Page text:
Not quite a century ago, during the Great War, Tulsans deemed guilty of “disloyalty” were sent to insane asylums. Unattached women of suspect morals were interned without recourse in a “detention camp” at First and Elgin; men judged insufficiently enthusiastic about their patriotic duty to buy Liberty Bonds were, in the words of an official post-war report, “made to see the light.”

This was not just Tulsa. Under color of patriotism and the war effort, very likely influenced by reaction to an influx of immigrants, the stirring of a civil rights movement, and women’s march to suffrage, the nation launched a broad attack on personal liberty.

It began, if not innocently, at least with good intentions. The National Defense Act of 1916 authorized the creation of state and local Councils of Defense. The state councils were activated shortly after U.S. entry into the war in the spring of 1917; the state councils, in turn, authorized the local councils.

Initially, the councils were to inventory industrial, agricultural and transportation assets and coordinate their utilization for military purposes. Rather quickly, they assumed or were given responsibility for monitoring the activities of regular citizens, ferreting out suspected spies and saboteurs, intimidating suspected enemy sympathizers, tracking down draft resisters and war profiteers, even pressuring clergy to stick to the script.

The Tulsa County Council of Defense was led by prominent and conscientious citizens, and most of what it did was beyond reproach. Some of it, though, fed the worst instincts of human nature.

The council maintained an investigations department that handled more than 300 cases in a little over a year, ranging from disloyalty to fraud. It also worked in cooperation with the American Protective League, a civilian auxiliary of the U.S. Justice Department’s investigation bureau — later renamed the Federal Bureau of Investigation — and the 1,000-member Home Guard, a force of men ineligible for regular military duty who were supposed to replace the National Guardsmen called to active duty.

Much of their work was relatively routine — background checks, identifying draft dodgers, looking out for the families of service members. But they also interrogated “alien enemies,” put a stop to German-language schools and religious services (even German classes at the local high school) and packed off an unknown number of “disloyal” citizens to the “insane asylum.”

The war ended at the end of 1918. The councils of defense and the Home Guard were disbanded the next year. But the overriding zeal of the times lingered, manifesting itself in the rise of a new Ku Klux Klan, the Palmer Raids, even Prohibition, and an insistence on conformity to a certain definition of what it means to be an American.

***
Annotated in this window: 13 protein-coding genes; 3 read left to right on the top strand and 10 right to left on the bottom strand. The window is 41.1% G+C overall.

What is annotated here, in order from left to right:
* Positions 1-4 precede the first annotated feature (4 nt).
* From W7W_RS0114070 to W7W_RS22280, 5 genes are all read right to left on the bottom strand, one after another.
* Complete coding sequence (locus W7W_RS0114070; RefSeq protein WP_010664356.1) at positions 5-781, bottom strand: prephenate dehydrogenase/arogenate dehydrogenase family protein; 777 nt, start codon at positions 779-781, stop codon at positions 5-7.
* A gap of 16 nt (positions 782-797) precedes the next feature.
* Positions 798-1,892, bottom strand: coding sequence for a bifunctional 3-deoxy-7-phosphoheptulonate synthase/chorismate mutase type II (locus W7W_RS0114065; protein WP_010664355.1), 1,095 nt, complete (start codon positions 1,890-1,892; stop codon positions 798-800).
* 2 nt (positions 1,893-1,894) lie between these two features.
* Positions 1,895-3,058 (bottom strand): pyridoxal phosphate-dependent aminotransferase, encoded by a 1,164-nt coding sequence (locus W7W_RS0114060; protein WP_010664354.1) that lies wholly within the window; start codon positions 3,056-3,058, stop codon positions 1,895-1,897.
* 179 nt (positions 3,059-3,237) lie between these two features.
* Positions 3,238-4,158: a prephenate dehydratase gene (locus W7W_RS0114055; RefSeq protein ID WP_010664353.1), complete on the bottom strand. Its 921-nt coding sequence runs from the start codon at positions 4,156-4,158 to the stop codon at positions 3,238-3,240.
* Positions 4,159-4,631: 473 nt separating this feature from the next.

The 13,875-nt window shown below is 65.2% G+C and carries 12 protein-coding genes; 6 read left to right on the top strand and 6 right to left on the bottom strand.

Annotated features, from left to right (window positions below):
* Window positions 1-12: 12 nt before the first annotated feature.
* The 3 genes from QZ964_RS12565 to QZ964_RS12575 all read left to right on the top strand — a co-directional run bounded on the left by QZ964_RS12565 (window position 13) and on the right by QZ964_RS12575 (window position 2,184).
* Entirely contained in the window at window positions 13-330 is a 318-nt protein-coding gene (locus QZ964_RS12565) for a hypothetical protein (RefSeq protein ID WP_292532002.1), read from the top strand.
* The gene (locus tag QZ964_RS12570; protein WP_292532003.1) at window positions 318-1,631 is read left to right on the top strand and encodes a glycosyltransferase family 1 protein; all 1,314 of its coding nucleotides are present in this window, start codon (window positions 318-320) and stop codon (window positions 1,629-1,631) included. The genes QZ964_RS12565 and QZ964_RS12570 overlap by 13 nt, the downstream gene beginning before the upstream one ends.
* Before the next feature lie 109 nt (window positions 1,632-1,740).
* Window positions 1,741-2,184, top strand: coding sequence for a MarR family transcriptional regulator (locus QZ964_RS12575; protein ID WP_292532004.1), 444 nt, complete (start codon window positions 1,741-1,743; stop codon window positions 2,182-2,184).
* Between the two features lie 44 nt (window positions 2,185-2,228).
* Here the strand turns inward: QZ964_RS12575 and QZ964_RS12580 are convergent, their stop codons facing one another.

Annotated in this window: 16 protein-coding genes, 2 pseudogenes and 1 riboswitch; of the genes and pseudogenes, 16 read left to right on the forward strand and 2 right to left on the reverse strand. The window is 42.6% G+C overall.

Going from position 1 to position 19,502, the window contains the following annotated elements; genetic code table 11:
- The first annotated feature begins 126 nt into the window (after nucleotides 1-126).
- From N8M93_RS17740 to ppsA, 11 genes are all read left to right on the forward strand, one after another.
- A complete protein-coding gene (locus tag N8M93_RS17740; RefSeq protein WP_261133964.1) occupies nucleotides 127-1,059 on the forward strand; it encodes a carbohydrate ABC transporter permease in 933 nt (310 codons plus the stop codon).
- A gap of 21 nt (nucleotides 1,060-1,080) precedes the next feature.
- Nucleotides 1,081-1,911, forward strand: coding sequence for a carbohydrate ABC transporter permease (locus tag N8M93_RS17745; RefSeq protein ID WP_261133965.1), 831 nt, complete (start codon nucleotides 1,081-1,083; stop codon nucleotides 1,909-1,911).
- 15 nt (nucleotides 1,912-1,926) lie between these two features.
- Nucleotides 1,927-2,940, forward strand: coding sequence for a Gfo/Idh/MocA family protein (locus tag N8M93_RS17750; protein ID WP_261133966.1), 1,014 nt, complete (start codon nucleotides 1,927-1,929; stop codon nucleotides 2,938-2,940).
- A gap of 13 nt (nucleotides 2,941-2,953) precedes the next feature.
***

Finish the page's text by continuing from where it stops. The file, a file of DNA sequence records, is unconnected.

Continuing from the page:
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Pitchforks and politics in early Oklahoma

Five years ago, I wrote a column for the Tulsa World about one of the most poignant and largely ignored events in Oklahoma history. It happened in August 1917, and was called the Green Corn Rebellion.

The rebellion, such as it was, stemmed from rural Oklahoma’s long-simmering discontent with the social, political and economic conditions of a young state founded on the promise of opportunity. Socialist Party organizer Oscar Ameringer said Oklahoma’s sharecroppers, tenant farmers and small land-holders lived in greater poverty than the immigrants of New York’s Lower East Side.

Ameringer found a receptive audience. Mostly from default, many rural Oklahomans called themselves socialists, although the capital-S Socialists weren’t so sure they agreed. Oklahoma Socialists didn’t want to collectivize the farms, they wanted to own them. They wanted banks and railroads and landlords that didn’t cheat them, real schools for their kids, seed and equipment at fair prices, and to be paid enough for their grain and cotton to turn a decent profit.

Fred Holt, the Socialist candidate for governor in 1914, got almost 53,000 votes — 21 percent of the total — in an election decided by less than 5,000. Six rural Socialists were elected to the Legislature, and more than 170 won local and county offices.

A discriminatory (and unconstitutional) literary test targeting African Americans had been enacted a few years earlier. Now the Democrat-dominated Legislature went after poor whites by limiting access to voter registration. The move guaranteed political control but only intensified frustration in the hinterlands. Masked riders terrorized small-town bankers and local authorities. Rural radicals, shut out of the Industrial Workers of the World, formed a rag-tag organization called the Working Class Union.

U.S. entry into the Great War, and especially the draft that went with it, did not go over well in rural Oklahoma. Farmers saw no reason to fight for Wall Street and European royalty; a shadowy organization known as the “Jones Family” actively encouraged and assisted in avoidance of the draft.

Matters came to a head in early August 1917 when several hundred men converged on a remote farm about eighty miles southeast of Oklahoma City. The idea was to march on Washington, cutting telephone and telegraph lines and burning bridges along the way, picking up strength and living off “green corn” scavenged from fields on their route.

Misguided, delusional, ill-planned, ill-led, the rebellion disintegrated almost immediately, put down by local posses even before the National Guard arrived. Authorities used the uprising as a pretext to crack down on all dissidents, whether they had anything to do with the rebellion or not. Some four hundred men were arrested and 150 were sent to prison.

Radical politics in Oklahoma essentially ended with the Green Corn Rebellion. But the radical’s ideas did not. The Working Class Union’s outrageous demands had included an eight-hour work day, child labor laws, a workers’ compensation system, protection from predatory banking practices, and decent schools.

Some might say that the fight goes on.